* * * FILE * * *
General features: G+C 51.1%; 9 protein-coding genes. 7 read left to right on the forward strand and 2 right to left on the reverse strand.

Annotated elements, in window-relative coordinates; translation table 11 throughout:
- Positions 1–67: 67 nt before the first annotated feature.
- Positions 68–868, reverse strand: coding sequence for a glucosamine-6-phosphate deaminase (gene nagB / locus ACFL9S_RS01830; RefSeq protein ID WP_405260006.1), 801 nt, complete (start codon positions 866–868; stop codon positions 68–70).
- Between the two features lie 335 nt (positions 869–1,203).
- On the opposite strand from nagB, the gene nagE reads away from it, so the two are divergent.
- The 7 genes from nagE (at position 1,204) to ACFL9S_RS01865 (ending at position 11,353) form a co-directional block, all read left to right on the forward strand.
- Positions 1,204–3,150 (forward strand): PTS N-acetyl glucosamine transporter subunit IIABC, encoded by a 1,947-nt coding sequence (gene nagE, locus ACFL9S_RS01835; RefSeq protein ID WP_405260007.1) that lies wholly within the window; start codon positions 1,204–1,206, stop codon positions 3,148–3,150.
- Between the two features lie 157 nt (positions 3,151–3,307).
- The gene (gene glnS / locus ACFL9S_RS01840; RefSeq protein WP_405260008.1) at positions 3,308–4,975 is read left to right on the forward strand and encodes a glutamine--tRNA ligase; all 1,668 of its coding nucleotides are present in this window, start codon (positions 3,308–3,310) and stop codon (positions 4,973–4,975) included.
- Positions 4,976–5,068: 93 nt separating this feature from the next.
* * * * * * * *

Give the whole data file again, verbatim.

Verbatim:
General features: G+C 51.1%; 9 protein-coding genes. 7 read left to right on the forward strand and 2 right to left on the reverse strand.

Annotated elements, in window-relative coordinates; translation table 11 throughout:
- Positions 1–67: 67 nt before the first annotated feature.
- Positions 68–868, reverse strand: coding sequence for a glucosamine-6-phosphate deaminase (gene nagB / locus ACFL9S_RS01830; RefSeq protein ID WP_405260006.1), 801 nt, complete (start codon positions 866–868; stop codon positions 68–70).
- Between the two features lie 335 nt (positions 869–1,203).
- On the opposite strand from nagB, the gene nagE reads away from it, so the two are divergent.
- The 7 genes from nagE (at position 1,204) to ACFL9S_RS01865 (ending at position 11,353) form a co-directional block, all read left to right on the forward strand.
- Positions 1,204–3,150 (forward strand): PTS N-acetyl glucosamine transporter subunit IIABC, encoded by a 1,947-nt coding sequence (gene nagE, locus ACFL9S_RS01835; RefSeq protein ID WP_405260007.1) that lies wholly within the window; start codon positions 1,204–1,206, stop codon positions 3,148–3,150.
- Between the two features lie 157 nt (positions 3,151–3,307).
- The gene (gene glnS / locus ACFL9S_RS01840; RefSeq protein WP_405260008.1) at positions 3,308–4,975 is read left to right on the forward strand and encodes a glutamine--tRNA ligase; all 1,668 of its coding nucleotides are present in this window, start codon (positions 3,308–3,310) and stop codon (positions 4,973–4,975) included.
- Positions 4,976–5,068: 93 nt separating this feature from the next.